- Maureen Cleave, a British music journalist best known for her reporting on the Beatles, died this week at 87 years old. In her most famous interview with John Lennon, he told her that the Beatles were “more popular than Jesus,” which drew an official condemnation from the Vatican and eventually ended up in The Oxford Dictionary of Quotations.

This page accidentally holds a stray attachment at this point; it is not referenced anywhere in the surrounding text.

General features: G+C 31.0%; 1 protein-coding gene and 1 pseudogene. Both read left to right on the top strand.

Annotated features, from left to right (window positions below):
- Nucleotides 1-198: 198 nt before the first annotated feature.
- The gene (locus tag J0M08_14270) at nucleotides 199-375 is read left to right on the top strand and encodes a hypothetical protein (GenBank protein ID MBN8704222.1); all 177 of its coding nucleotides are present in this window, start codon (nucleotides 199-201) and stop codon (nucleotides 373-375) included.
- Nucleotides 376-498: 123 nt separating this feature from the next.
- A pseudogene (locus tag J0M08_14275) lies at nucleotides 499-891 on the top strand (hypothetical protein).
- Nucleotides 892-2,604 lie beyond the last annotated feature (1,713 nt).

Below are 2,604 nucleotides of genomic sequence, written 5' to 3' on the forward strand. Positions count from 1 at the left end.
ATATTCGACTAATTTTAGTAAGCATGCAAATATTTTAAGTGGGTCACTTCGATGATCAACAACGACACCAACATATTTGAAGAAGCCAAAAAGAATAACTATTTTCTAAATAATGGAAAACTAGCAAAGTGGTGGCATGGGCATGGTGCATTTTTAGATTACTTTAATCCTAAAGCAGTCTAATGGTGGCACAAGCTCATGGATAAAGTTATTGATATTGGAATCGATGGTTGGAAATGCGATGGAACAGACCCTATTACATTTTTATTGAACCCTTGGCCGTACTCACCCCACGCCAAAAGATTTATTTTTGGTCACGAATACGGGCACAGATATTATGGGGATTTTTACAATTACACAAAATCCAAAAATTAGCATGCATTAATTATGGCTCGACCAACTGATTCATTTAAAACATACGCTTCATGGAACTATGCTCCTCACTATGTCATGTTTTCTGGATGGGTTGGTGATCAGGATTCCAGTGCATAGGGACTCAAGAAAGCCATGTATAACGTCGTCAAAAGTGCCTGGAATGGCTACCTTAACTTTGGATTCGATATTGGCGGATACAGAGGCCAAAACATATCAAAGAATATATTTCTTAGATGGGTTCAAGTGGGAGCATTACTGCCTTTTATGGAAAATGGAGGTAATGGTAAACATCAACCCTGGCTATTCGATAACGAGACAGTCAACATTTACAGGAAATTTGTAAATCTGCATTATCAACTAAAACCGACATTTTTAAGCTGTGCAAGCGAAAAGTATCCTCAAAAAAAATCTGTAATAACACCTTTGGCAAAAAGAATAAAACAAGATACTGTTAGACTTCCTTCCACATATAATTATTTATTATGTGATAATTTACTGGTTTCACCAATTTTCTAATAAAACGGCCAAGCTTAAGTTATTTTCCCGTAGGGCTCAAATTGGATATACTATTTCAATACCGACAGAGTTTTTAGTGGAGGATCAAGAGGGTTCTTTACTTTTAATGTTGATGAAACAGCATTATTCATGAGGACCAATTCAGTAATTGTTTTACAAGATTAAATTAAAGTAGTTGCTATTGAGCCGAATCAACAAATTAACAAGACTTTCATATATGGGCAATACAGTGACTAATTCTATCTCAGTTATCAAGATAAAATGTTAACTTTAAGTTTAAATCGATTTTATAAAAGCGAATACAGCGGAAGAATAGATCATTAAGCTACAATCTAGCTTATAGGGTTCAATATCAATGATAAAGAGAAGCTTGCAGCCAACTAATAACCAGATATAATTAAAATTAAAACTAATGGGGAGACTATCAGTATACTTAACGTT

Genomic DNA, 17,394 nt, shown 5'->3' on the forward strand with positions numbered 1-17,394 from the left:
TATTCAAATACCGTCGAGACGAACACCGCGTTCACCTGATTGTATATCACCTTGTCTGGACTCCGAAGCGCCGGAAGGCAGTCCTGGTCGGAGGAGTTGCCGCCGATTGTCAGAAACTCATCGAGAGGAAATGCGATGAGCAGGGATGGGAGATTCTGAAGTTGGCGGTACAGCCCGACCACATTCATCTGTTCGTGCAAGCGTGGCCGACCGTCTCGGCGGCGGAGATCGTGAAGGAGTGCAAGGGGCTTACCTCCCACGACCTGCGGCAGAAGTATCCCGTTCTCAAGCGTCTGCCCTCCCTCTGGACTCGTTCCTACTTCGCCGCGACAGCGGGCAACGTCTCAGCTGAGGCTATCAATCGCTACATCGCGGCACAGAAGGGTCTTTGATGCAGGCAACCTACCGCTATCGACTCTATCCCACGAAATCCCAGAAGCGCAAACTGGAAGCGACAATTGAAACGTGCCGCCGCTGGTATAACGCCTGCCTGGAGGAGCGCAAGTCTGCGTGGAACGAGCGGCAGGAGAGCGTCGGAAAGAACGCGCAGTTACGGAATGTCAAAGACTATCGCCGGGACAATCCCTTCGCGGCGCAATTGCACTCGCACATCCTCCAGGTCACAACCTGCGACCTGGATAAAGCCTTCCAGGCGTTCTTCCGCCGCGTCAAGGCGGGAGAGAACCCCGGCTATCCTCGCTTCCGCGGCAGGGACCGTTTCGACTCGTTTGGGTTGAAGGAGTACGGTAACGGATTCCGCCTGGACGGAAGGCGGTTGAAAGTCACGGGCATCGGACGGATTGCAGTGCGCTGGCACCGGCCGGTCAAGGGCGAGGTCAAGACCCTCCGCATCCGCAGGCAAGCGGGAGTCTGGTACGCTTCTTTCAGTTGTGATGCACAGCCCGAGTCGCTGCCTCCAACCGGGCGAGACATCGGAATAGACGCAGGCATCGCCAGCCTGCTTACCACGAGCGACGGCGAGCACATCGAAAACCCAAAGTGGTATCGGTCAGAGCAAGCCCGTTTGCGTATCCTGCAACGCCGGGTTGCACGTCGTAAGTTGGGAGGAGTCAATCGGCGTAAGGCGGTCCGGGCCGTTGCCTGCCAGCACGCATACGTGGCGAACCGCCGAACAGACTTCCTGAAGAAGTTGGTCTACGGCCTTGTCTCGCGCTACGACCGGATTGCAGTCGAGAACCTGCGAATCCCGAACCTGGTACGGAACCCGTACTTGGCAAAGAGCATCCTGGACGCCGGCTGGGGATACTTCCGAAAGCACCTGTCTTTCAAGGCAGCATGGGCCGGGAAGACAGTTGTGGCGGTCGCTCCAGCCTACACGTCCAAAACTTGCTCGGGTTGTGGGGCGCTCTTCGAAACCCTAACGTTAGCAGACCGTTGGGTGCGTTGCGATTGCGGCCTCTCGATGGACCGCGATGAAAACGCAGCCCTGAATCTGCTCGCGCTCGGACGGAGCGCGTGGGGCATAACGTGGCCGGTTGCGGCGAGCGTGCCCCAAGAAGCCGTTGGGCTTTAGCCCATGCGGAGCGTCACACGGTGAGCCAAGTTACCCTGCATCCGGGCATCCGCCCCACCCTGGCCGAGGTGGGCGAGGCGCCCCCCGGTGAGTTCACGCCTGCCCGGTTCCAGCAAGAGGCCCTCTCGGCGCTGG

- Nick Robins-Early, a New York-based reporter, is baking pies for journalists who have been laid off this year. Robins-Early, who was laid off from HuffPost in a wave of media layoffs in March, began baking for friends; now he hopes to provide what he calls “the smallest silver lining” for people in a bad situation. The pies are available for free or for sale; more than a dozen people have “sponsored” someone for a layoff pie. Robins-Early told New York magazine in a Q&A, “I managed to meet all the writing deadlines I had before this kicked off, so I cleared some space for pie.”